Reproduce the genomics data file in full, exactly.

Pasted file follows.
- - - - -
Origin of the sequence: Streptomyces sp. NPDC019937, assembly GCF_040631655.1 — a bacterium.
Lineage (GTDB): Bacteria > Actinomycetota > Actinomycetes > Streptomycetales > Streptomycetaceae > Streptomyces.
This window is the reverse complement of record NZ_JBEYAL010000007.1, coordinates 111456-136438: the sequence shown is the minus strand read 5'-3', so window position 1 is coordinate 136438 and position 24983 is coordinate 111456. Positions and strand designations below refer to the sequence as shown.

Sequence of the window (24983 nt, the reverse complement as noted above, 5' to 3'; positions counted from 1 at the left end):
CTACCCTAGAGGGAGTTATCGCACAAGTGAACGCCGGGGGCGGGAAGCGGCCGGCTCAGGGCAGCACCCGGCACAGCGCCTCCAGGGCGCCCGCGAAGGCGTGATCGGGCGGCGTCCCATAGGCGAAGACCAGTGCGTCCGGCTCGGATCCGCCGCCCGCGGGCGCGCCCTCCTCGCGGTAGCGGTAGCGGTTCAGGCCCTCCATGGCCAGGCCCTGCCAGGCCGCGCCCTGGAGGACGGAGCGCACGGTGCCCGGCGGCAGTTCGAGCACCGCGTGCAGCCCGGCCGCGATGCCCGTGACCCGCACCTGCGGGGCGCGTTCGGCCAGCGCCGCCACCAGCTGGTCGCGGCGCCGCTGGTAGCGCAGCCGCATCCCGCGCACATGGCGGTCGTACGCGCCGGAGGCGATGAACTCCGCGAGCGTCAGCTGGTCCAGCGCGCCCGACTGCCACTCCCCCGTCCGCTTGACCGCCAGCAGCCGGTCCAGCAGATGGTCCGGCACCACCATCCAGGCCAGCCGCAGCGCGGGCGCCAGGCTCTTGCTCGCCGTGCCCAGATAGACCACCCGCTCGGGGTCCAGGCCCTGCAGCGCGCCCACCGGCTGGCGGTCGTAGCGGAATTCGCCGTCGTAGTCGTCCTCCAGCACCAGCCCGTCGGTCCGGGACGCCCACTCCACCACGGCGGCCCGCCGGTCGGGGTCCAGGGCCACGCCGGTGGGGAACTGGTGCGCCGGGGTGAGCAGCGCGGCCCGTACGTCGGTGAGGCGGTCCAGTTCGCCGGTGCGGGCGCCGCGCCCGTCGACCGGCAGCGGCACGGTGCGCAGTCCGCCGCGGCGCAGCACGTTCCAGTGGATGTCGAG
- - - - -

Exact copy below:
Origin of the sequence: Streptomyces sp. NPDC019937, assembly GCF_040631655.1 — a bacterium.
Lineage (GTDB): Bacteria > Actinomycetota > Actinomycetes > Streptomycetales > Streptomycetaceae > Streptomyces.
This window is the reverse complement of record NZ_JBEYAL010000007.1, coordinates 111456-136438: the sequence shown is the minus strand read 5'-3', so window position 1 is coordinate 136438 and position 24983 is coordinate 111456. Positions and strand designations below refer to the sequence as shown.

Sequence of the window (24983 nt, the reverse complement as noted above, 5' to 3'; positions counted from 1 at the left end):
CTACCCTAGAGGGAGTTATCGCACAAGTGAACGCCGGGGGCGGGAAGCGGCCGGCTCAGGGCAGCACCCGGCACAGCGCCTCCAGGGCGCCCGCGAAGGCGTGATCGGGCGGCGTCCCATAGGCGAAGACCAGTGCGTCCGGCTCGGATCCGCCGCCCGCGGGCGCGCCCTCCTCGCGGTAGCGGTAGCGGTTCAGGCCCTCCATGGCCAGGCCCTGCCAGGCCGCGCCCTGGAGGACGGAGCGCACGGTGCCCGGCGGCAGTTCGAGCACCGCGTGCAGCCCGGCCGCGATGCCCGTGACCCGCACCTGCGGGGCGCGTTCGGCCAGCGCCGCCACCAGCTGGTCGCGGCGCCGCTGGTAGCGCAGCCGCATCCCGCGCACATGGCGGTCGTACGCGCCGGAGGCGATGAACTCCGCGAGCGTCAGCTGGTCCAGCGCGCCCGACTGCCACTCCCCCGTCCGCTTGACCGCCAGCAGCCGGTCCAGCAGATGGTCCGGCACCACCATCCAGGCCAGCCGCAGCGCGGGCGCCAGGCTCTTGCTCGCCGTGCCCAGATAGACCACCCGCTCGGGGTCCAGGCCCTGCAGCGCGCCCACCGGCTGGCGGTCGTAGCGGAATTCGCCGTCGTAGTCGTCCTCCAGCACCAGCCCGTCGGTCCGGGACGCCCACTCCACCACGGCGGCCCGCCGGTCGGGGTCCAGGGCCACGCCGGTGGGGAACTGGTGCGCCGGGGTGAGCAGCGCGGCCCGTACGTCGGTGAGGCGGTCCAGTTCGCCGGTGCGGGCGCCGCGCCCGTCGACCGGCAGCGGCACGGTGCGCAGTCCGCCGCGGCGCAGCACGTTCCAGTGGATGTCGAG